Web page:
But no matter where children attend school, it is essential to be “there” for the children after school. For me, this meant leaving work every day to pick up the children and take them home. The lesson I learned is that news of the big events of the day—the great test score, the snub by a supposed friend, the skinned knee—won’t survive the time between leaving school and your arrival home from work. It’s these things that make up the texture of children’s lives and that parents need to share. At the very least, there should be a phone call to capture those events. The seductions of work are such that “leaving early to pick up the kids” tends to get put off in order to finish a report, complete a phone call, or check in with a colleague. I still have the nightmare in which I race to the school to find the children unreachable behind a glass wall at the end of a long brick tunnel. This is not a happy dream. Be on time.
I have heard a number of women who work full-time outside their homes say they spend “quality” time with their children every day reading bedtime stories. This is important, of course, but it is no substitute for quantity. The quality time that built the foundation for the relationship that my husband and I now have with our children was made up of scrubbing them down and toweling them off in the bathtub, leaping from bed when the stomach flu hit in the middle of the night, grubbing through the leaves to find potato bugs for the science project, and sewing a Luke Skywalker costume for the next day’s Halloween party. None of this is glamorous and much of it isn’t fun, but it is what makes up the life of a child.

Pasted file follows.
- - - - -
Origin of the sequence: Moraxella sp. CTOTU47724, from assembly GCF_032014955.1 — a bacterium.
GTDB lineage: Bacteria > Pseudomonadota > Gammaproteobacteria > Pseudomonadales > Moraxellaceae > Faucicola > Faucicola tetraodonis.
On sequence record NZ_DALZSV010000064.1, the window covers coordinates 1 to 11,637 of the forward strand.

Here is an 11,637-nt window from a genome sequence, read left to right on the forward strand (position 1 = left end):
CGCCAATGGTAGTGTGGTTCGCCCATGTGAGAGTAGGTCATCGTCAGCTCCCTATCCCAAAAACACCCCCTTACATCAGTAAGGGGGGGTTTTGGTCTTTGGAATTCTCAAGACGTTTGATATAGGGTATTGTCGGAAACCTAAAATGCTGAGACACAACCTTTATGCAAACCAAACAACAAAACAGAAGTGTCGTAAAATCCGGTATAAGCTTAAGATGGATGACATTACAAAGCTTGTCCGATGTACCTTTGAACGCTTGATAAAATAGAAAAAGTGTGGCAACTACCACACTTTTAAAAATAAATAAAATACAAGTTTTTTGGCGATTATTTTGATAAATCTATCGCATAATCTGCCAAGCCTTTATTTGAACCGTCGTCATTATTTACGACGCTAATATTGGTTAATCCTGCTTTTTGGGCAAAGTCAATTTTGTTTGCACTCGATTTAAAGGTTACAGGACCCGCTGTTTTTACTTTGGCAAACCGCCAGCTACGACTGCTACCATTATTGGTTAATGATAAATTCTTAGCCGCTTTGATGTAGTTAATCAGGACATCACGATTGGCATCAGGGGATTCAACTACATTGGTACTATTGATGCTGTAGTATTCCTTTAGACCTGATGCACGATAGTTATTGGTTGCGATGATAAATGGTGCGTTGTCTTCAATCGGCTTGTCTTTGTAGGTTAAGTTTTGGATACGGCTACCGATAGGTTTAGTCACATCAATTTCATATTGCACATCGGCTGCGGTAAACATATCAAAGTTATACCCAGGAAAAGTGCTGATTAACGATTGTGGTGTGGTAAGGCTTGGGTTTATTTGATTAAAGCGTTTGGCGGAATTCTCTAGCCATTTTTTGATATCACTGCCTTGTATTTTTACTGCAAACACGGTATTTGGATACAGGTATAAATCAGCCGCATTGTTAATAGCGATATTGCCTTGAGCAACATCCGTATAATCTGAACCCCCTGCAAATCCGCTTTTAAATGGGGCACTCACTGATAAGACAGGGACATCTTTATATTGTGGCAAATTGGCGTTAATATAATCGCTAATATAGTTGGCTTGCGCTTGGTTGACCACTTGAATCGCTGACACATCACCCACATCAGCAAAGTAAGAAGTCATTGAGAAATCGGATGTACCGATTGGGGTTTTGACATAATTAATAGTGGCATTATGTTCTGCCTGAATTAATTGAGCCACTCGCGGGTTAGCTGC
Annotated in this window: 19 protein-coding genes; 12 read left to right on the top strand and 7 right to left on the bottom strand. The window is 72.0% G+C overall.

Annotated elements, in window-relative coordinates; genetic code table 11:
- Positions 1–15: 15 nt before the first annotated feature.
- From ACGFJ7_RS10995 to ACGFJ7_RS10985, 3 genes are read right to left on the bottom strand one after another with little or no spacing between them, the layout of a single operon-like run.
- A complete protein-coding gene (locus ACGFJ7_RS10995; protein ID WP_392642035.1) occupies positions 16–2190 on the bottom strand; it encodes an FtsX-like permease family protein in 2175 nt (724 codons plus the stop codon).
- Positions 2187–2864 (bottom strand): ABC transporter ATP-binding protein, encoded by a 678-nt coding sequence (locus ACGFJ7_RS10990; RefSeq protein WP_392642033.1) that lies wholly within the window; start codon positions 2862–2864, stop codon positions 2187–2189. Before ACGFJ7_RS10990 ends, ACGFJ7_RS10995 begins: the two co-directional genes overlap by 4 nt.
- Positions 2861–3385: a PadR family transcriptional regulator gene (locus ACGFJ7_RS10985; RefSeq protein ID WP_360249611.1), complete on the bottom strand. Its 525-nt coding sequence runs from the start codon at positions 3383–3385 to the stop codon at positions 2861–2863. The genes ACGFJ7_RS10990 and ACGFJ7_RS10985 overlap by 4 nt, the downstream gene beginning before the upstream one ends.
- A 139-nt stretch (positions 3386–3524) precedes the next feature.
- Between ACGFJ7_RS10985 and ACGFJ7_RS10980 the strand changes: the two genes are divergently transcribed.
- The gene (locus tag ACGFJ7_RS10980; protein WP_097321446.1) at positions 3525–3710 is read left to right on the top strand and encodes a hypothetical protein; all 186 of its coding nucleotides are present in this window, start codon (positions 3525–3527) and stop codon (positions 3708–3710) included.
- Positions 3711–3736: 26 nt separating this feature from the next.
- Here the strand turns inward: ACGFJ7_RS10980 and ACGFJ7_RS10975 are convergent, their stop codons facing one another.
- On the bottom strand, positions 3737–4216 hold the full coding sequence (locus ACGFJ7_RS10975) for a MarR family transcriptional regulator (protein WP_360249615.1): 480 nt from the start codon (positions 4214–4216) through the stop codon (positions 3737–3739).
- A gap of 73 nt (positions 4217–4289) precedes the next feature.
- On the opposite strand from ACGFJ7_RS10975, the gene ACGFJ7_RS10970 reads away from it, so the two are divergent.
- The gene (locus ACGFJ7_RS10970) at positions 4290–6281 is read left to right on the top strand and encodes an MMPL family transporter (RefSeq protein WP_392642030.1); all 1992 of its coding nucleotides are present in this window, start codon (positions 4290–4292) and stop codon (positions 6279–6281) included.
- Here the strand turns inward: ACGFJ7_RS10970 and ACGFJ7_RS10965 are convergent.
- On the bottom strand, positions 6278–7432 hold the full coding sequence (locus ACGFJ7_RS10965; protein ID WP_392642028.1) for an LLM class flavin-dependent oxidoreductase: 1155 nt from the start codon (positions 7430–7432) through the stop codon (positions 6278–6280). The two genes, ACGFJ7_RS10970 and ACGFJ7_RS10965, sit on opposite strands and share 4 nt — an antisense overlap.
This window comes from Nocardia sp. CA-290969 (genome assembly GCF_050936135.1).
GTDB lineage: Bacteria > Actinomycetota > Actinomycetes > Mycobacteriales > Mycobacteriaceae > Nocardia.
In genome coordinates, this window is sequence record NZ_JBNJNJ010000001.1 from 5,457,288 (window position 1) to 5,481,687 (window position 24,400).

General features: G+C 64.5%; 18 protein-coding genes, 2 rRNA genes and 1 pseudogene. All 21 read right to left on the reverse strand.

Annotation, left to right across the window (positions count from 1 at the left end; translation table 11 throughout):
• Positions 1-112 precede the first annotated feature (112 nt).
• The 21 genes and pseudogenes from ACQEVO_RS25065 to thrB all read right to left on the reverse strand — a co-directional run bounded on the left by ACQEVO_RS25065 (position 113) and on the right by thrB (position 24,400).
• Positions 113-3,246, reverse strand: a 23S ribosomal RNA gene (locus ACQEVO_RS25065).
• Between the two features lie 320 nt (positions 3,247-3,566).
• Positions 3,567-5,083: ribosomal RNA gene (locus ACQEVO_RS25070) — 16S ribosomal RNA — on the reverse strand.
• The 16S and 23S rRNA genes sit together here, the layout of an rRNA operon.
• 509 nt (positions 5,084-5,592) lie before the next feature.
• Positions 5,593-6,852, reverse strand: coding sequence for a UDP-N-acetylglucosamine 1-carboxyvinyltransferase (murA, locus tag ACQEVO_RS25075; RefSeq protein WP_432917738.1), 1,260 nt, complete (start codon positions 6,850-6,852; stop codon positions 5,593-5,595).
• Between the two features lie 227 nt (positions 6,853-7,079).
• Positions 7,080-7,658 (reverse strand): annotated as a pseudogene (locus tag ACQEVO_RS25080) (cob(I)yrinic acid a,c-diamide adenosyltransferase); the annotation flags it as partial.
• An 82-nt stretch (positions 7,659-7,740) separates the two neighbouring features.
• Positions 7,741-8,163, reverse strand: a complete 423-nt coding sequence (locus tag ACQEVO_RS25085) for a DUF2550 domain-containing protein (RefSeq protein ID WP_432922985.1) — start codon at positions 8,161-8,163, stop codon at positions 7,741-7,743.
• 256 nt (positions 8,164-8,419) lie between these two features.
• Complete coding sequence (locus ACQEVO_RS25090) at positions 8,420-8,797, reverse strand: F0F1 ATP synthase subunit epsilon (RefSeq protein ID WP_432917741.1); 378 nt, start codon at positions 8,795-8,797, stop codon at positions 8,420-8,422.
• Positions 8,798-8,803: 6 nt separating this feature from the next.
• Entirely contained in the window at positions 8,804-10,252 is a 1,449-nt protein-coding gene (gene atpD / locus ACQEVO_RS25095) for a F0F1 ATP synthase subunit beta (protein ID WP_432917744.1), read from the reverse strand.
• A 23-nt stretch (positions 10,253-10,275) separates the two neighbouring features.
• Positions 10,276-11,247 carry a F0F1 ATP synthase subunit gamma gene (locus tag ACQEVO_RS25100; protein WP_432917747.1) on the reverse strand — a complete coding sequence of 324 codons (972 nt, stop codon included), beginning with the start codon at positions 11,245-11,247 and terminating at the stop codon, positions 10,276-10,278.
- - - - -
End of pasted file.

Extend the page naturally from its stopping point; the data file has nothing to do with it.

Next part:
The importance of quantity time doesn’t diminish when the children reach their teenage years. Being woken up every three hours to nurse a ravenous baby is nothing compared to staying awake after a long day in order to attend to the emotional needs of the child who didn’t make the basketball team, has gotten in over her head in a dating relationship, or has to decide what college to attend. There is probably no training regimen that would prepare a parent physically for these marathon events, but every minute spent attending to that child is worth it. I found it extremely helpful to pray (silently) throughout these extended in-person or phone conversations. Annie Lamott, in her wonderful book Traveling Mercies, opines that we have only two real prayers: “Help me! Help me! Help me!” and “Thank you! Thank you! Thank you!” I would use the first throughout the sessions and the second later on.
And that brings me to my final bit of advice. When I talk to other parents, I remind them to keep praying for their children. Every day, all day. We all make a lot of mistakes and, for many parents today, these mistakes have to do with their own career and life decisions. The mistakes will be fewer, and their results less disastrous, if all the decisions are made with prayer and if prayer accompanies each of the children every moment of their day.
Mary Beth Celio is Director of Research for the Archdiocese of Seattle and a Senior Research Fellow at the Center on Reinventing Public Education in the Daniel J. Evans School of Public Affairs, University of Washington.